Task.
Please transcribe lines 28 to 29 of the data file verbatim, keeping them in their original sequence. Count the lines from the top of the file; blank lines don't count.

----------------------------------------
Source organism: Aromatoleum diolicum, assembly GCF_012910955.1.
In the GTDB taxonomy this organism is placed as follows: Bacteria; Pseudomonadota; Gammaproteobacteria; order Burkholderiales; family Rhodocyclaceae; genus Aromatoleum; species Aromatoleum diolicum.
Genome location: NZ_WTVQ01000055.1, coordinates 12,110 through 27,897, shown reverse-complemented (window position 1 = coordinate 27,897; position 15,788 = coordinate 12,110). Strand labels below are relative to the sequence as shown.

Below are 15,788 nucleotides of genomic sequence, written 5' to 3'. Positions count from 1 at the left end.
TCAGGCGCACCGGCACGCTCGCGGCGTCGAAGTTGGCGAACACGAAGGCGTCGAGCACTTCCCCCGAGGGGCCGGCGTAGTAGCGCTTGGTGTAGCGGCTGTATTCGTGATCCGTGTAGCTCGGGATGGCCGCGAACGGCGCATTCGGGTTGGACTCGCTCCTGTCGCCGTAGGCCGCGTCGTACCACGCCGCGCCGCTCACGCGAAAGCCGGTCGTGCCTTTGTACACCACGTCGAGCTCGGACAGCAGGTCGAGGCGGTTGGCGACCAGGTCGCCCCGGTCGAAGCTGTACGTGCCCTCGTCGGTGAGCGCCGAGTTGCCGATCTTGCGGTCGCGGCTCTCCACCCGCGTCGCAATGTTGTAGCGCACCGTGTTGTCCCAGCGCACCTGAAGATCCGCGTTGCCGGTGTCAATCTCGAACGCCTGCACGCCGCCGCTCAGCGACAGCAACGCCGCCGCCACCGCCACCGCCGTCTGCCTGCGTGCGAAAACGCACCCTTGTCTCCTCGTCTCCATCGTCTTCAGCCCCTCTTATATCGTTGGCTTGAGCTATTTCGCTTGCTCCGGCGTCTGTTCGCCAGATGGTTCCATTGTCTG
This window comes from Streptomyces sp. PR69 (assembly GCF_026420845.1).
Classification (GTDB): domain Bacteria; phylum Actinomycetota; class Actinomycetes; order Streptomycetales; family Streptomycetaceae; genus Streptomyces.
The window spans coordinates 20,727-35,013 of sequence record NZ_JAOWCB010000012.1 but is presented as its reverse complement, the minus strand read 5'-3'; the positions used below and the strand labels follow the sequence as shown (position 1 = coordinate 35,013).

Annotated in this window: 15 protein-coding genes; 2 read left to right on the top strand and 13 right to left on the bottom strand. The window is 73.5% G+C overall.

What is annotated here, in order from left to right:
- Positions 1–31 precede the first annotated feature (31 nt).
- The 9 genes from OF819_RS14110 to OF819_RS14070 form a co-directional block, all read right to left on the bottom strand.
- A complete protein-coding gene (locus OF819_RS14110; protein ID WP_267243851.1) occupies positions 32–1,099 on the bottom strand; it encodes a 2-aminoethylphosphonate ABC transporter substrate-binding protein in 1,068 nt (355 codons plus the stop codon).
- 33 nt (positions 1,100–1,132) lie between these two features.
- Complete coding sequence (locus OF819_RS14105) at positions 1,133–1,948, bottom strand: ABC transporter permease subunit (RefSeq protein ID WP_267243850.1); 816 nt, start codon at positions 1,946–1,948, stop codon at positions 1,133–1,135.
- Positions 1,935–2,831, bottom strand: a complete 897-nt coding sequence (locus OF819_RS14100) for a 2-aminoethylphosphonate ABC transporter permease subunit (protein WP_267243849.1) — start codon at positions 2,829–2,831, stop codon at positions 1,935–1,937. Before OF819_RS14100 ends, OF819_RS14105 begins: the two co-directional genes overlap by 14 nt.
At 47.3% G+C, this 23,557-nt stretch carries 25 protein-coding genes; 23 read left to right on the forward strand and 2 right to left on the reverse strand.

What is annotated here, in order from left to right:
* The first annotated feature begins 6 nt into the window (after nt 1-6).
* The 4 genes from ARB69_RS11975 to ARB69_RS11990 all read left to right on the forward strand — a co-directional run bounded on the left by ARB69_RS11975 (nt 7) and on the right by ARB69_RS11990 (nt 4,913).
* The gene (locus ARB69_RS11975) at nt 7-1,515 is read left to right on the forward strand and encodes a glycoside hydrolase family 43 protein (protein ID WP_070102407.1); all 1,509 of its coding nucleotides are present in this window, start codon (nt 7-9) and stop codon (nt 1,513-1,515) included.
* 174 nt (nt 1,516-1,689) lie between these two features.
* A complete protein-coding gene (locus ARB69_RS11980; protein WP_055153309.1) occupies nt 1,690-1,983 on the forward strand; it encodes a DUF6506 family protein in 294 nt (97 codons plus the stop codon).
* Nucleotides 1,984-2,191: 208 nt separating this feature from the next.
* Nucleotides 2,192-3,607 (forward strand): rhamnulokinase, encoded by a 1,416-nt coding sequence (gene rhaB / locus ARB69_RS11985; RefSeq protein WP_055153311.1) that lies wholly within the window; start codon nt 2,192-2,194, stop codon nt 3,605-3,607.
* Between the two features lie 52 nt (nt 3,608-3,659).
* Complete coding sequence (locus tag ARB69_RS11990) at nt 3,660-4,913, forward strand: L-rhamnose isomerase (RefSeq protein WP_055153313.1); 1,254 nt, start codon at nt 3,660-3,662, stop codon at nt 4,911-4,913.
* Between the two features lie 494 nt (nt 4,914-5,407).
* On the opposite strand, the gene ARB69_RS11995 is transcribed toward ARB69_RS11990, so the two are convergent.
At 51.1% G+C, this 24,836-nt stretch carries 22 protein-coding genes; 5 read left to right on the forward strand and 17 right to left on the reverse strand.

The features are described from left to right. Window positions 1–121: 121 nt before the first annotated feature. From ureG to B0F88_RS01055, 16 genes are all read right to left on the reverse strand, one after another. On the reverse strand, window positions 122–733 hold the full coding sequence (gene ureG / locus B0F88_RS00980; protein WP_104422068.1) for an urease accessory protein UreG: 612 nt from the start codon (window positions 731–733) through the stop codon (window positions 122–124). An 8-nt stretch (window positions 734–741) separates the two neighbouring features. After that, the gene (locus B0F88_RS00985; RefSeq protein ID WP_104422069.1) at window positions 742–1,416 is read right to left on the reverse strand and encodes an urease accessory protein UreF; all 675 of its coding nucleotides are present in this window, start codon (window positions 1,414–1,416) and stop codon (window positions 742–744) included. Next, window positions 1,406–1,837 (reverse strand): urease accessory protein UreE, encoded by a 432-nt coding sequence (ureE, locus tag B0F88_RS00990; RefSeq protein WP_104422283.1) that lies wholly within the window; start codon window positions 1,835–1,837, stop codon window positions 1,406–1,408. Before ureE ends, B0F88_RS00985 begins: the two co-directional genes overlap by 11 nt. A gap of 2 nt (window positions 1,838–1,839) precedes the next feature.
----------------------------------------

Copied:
* Between the two features lie 494 nt (nt 4,914-5,407).
* On the opposite strand, the gene ARB69_RS11995 is transcribed toward ARB69_RS11990, so the two are convergent.